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Discussion Starter #1
Hi all,

I've just mounted a scope on my Remington 700 SPS Tactical--it's my first time mounting a scope and I just feel like it's a little off.

I used a few techniques to get it aligned.

  1. Using two levelers, one on top of the scope and the other inside the chamber
  2. Looking through the scope and lining up with a door frame
  3. Looking through the scope and aligning it with the center of the rifle where the action is
  4. Looking through the scope and aligning it with the center of the stock

Using 2 & 3 I can technically get the cross hairs straight up and down, but when I pick it up and look through the scope in various shooting stances, even prone, there seems to be a very slight cant NNW to SSE.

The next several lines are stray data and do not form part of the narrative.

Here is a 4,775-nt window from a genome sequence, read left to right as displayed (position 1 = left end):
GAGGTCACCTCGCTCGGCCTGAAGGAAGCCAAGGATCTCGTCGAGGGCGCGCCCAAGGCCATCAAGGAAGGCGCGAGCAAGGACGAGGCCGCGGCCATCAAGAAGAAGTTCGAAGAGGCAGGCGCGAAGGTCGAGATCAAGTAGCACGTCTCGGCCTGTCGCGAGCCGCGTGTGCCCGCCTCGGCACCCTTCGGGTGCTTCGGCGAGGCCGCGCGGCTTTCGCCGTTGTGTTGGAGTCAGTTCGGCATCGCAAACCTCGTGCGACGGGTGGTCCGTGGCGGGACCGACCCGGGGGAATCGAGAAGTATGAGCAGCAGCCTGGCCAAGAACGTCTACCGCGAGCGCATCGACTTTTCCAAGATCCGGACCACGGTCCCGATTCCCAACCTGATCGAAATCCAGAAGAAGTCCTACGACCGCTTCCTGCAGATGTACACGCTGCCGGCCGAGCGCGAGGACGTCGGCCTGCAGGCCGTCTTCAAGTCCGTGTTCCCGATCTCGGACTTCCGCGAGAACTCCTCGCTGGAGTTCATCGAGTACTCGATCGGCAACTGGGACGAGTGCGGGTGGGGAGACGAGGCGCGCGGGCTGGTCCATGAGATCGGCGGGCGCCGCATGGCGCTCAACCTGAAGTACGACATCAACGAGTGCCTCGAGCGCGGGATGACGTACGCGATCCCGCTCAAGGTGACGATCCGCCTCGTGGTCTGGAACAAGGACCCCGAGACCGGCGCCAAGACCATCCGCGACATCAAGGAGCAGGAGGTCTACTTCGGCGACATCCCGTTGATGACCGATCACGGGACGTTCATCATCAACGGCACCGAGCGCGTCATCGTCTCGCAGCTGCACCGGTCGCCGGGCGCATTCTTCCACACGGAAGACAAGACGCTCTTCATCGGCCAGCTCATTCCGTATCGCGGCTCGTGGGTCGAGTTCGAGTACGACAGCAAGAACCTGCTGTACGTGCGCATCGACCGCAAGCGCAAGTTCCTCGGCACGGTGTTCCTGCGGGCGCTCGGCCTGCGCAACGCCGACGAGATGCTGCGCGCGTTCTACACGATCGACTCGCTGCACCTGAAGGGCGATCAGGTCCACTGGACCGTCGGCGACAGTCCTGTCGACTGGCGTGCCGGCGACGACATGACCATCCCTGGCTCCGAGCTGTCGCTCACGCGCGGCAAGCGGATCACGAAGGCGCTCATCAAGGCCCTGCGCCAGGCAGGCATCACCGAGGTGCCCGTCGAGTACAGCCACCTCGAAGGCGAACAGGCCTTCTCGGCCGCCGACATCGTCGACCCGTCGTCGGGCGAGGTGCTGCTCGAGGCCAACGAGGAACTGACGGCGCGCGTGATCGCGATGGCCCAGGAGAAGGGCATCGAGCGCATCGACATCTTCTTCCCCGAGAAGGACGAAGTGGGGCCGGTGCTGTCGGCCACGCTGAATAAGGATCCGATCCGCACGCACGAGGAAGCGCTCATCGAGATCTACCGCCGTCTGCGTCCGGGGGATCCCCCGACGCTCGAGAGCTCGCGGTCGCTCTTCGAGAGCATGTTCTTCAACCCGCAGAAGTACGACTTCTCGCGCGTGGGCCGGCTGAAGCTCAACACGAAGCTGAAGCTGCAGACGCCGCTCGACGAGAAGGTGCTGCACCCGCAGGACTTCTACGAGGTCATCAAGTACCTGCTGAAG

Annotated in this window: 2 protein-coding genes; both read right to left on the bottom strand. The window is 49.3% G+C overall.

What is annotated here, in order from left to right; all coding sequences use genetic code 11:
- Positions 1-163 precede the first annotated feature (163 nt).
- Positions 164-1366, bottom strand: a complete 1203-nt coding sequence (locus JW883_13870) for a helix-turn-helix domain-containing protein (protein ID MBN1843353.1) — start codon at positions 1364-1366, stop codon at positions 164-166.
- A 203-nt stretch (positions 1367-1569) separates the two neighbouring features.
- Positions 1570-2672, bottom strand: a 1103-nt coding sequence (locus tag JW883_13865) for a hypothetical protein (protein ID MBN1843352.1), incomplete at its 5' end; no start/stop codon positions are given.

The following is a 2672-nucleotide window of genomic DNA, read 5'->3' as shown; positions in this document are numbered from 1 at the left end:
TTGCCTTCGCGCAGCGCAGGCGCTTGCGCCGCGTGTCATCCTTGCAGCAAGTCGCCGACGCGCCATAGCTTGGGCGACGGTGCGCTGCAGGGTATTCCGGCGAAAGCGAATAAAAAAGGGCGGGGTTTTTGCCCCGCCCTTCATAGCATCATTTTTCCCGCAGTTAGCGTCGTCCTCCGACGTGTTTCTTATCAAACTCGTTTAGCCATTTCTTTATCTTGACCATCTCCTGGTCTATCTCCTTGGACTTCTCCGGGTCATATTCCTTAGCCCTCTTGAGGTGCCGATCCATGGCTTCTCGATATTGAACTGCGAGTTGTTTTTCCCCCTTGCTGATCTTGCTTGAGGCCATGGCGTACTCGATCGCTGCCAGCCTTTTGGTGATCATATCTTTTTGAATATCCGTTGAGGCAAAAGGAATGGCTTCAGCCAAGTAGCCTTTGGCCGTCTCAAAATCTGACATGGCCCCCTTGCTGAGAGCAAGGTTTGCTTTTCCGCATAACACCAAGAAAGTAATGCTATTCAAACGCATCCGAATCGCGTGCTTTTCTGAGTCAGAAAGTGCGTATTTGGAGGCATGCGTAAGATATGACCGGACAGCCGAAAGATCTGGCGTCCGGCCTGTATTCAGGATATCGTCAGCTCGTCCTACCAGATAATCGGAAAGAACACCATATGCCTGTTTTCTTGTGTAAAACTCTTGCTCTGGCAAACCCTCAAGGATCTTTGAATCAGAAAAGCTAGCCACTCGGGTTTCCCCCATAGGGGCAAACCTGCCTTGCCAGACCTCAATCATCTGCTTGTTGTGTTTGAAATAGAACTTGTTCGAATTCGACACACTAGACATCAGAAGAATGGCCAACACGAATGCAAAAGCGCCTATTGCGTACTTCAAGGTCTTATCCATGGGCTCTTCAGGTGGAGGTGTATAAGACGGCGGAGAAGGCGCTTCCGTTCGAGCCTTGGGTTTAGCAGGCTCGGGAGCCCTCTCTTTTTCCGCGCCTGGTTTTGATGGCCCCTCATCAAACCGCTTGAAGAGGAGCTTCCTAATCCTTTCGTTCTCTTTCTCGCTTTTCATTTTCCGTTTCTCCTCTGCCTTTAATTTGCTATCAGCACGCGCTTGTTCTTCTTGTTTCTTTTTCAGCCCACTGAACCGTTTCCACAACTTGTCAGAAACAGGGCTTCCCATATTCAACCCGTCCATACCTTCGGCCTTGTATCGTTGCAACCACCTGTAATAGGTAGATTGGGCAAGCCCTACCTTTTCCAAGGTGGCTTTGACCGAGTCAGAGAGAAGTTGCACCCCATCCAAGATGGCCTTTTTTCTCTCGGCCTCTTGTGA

Using 1 & 4 I've noticed when the rifle is somewhat level with the ground the cant is NNE to SSW, but when I pick it up it looks closer to center.

I was wondering if any would give me some guidance on this?

Am I being a perfectionist? I do have another Remington that has a scope mounted, but that was done by Remington, and sometimes I think that that scope is off too.

Thanks!
 

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Discussion Starter #2
I guess it's ok - I've seen many images of views through the scope with the rifle close to be level, looking down range, and they don't all seems to be exact or perfect.